Magazine article Management Today

E-Mail from the Valley

Magazine article Management Today

E-Mail from the Valley

Article excerpt

I have always been a huge sceptic of the wireless internet. When Sprint PCS brought out its internet phones in the US last year, I was first in line, bought the handset, tried to navigate the data service to find a restaurant address, gave up in frustration, dialled directory inquiries and vowed never again to be taken in by the hype.

At Moreover, we always resisted wireless internet hype. But even we talked about possible extensions of our platform into wireless and other media, after an entrepreneur I respect said it would add 20% to the valuation. That moment of weakness made me despise the mobile internet even more.

Until now. I have become obsessed by a new technology with a geeky acronym. It's spreading through Silicon Valley like wildfire; the technology promises to bring the high-speed internet the 'last mile' to the home; it renders questionable the $100 billion that telecoms companies have invested in third-generation mobile frequencies; and it shows even sceptics like me the potential of high-speed internet access without wires.

The technology is called 802.11b or Wi-fi, a standard for wireless communication within offices or homes. It operates at the speed of the ethernet networks on which most modern offices run -- about 200 times the rate of a dial-up connection to the internet. And 802.11b networks let companies provide high-speed network access to employees without messy cabling.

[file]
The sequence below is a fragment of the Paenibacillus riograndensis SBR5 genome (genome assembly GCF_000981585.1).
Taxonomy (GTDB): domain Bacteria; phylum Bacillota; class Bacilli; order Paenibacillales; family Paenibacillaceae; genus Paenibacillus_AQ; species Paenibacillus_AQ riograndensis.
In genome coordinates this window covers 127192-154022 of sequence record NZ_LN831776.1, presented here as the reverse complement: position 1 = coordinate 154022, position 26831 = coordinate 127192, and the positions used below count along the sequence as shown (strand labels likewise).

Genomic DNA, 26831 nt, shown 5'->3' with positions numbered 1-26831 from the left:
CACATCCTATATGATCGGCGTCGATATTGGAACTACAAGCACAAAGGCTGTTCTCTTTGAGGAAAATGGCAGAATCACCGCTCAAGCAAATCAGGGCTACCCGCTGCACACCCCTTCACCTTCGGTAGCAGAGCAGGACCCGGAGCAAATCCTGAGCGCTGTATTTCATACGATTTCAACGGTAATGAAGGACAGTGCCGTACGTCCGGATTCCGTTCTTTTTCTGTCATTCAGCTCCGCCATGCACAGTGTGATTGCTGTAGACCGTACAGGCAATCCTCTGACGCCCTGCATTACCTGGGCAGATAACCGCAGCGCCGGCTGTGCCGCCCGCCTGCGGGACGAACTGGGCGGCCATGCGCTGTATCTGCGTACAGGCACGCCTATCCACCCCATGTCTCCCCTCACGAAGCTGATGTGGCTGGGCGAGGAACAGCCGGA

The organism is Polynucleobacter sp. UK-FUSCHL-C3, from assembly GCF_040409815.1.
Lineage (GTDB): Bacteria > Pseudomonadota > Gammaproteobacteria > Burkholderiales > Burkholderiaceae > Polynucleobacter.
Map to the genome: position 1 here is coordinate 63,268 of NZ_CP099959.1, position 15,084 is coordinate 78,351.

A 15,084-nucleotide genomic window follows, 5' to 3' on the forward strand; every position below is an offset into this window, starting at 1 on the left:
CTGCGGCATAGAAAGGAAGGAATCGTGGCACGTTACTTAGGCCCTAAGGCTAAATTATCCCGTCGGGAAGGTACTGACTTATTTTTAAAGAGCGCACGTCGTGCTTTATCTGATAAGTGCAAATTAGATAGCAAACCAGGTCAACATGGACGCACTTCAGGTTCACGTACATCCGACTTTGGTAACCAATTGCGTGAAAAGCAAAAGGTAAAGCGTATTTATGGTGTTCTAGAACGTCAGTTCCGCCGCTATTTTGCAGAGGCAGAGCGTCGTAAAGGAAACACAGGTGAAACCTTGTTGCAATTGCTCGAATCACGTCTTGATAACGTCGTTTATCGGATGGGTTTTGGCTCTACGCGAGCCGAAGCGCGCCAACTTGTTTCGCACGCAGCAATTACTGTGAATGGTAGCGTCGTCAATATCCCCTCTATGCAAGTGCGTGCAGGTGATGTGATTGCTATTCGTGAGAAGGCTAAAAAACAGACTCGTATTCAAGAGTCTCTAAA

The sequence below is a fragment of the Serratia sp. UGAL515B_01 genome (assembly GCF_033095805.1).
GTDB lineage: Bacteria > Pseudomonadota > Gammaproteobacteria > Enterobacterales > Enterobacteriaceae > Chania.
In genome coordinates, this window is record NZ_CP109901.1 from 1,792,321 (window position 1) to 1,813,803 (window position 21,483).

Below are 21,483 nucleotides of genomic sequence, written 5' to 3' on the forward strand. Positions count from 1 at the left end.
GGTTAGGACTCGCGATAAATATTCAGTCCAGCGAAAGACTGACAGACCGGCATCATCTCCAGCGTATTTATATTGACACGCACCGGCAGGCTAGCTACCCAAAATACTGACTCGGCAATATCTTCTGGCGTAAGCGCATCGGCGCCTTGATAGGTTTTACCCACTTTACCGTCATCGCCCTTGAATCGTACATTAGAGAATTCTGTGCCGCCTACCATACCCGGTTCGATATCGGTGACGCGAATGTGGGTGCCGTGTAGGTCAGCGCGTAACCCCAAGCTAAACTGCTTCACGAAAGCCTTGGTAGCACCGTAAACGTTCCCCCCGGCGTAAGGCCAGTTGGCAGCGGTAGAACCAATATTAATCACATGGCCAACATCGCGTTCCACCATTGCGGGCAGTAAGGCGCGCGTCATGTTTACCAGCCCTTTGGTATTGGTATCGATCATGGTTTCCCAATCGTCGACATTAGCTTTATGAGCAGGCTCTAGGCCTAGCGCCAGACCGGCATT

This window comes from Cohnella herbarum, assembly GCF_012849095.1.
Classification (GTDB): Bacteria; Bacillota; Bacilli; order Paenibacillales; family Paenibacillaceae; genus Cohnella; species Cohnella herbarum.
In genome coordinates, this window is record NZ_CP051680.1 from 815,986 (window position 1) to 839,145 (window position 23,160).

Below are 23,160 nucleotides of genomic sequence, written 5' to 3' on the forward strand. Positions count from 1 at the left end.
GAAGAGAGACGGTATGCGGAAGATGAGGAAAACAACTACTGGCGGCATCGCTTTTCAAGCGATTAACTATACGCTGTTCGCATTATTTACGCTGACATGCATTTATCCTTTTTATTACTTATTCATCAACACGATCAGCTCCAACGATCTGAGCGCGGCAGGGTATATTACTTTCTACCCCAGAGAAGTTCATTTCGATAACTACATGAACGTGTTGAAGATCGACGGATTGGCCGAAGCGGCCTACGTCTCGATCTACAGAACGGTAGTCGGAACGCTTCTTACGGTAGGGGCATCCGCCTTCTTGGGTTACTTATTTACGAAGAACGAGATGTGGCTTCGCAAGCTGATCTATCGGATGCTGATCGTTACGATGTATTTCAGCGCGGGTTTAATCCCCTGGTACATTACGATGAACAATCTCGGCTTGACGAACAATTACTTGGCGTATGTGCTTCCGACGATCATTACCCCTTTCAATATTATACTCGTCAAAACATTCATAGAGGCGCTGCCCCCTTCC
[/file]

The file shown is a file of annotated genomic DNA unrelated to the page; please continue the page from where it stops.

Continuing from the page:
But the technology has broader implications. First, 802.11b is suddenly the standard for wireless network access. Venture capitalists are investing in the 802.11b space. PC makers such as Toshiba and Dell are building 802.11b aerials into their high-end laptops.

Second, a new range of devices from companies such as D-Link attach a high-speed internet connection directly to an 802.11b transmitter. Think of it as an individual setting up their own high-speed internet cell, for the cost of a $300 mail-order device and a $30 per month DSL connection.

Third, users no longer need to change machine settings when switching networks. Most new networks can now assign an identity to a laptop as it's connected to the network, rather than requiring an address to be programmed in.

All these developments mean that a new laptop can be connected to the internet simply by moving within range of an 802.11b transmitter, without changing a computer's settings.

Already, San Francisco's technological hippies are using this new power to cast the internet across parts of the city, on the grounds that free access is now every American citizen's inalienable right. …

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